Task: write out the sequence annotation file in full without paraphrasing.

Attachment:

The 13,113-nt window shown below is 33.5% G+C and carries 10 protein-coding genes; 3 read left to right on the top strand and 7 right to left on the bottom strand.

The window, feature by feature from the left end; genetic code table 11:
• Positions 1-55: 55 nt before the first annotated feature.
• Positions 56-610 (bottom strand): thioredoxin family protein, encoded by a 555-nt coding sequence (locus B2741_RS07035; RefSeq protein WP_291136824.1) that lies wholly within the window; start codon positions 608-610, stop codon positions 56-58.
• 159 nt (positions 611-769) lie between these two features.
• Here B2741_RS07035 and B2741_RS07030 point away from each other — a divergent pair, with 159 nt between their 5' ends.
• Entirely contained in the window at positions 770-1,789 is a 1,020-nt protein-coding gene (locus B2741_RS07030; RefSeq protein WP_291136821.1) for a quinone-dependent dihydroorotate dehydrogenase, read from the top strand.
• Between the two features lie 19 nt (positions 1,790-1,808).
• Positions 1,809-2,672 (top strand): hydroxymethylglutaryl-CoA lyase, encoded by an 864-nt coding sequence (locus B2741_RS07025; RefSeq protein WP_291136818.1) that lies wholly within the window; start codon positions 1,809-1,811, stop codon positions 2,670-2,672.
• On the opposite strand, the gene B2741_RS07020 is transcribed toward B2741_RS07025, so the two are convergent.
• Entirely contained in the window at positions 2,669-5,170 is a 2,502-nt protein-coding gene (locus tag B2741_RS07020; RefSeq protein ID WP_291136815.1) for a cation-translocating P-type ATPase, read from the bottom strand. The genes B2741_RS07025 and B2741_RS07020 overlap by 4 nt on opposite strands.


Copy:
The 13,113-nt window shown below is 33.5% G+C and carries 10 protein-coding genes; 3 read left to right on the top strand and 7 right to left on the bottom strand.

The window, feature by feature from the left end; genetic code table 11:
• Positions 1-55: 55 nt before the first annotated feature.
• Positions 56-610 (bottom strand): thioredoxin family protein, encoded by a 555-nt coding sequence (locus B2741_RS07035; RefSeq protein WP_291136824.1) that lies wholly within the window; start codon positions 608-610, stop codon positions 56-58.
• 159 nt (positions 611-769) lie between these two features.
• Here B2741_RS07035 and B2741_RS07030 point away from each other — a divergent pair, with 159 nt between their 5' ends.
• Entirely contained in the window at positions 770-1,789 is a 1,020-nt protein-coding gene (locus B2741_RS07030; RefSeq protein WP_291136821.1) for a quinone-dependent dihydroorotate dehydrogenase, read from the top strand.
• Between the two features lie 19 nt (positions 1,790-1,808).
• Positions 1,809-2,672 (top strand): hydroxymethylglutaryl-CoA lyase, encoded by an 864-nt coding sequence (locus B2741_RS07025; RefSeq protein WP_291136818.1) that lies wholly within the window; start codon positions 1,809-1,811, stop codon positions 2,670-2,672.
• On the opposite strand, the gene B2741_RS07020 is transcribed toward B2741_RS07025, so the two are convergent.
• Entirely contained in the window at positions 2,669-5,170 is a 2,502-nt protein-coding gene (locus tag B2741_RS07020; RefSeq protein ID WP_291136815.1) for a cation-translocating P-type ATPase, read from the bottom strand. The genes B2741_RS07025 and B2741_RS07020 overlap by 4 nt on opposite strands.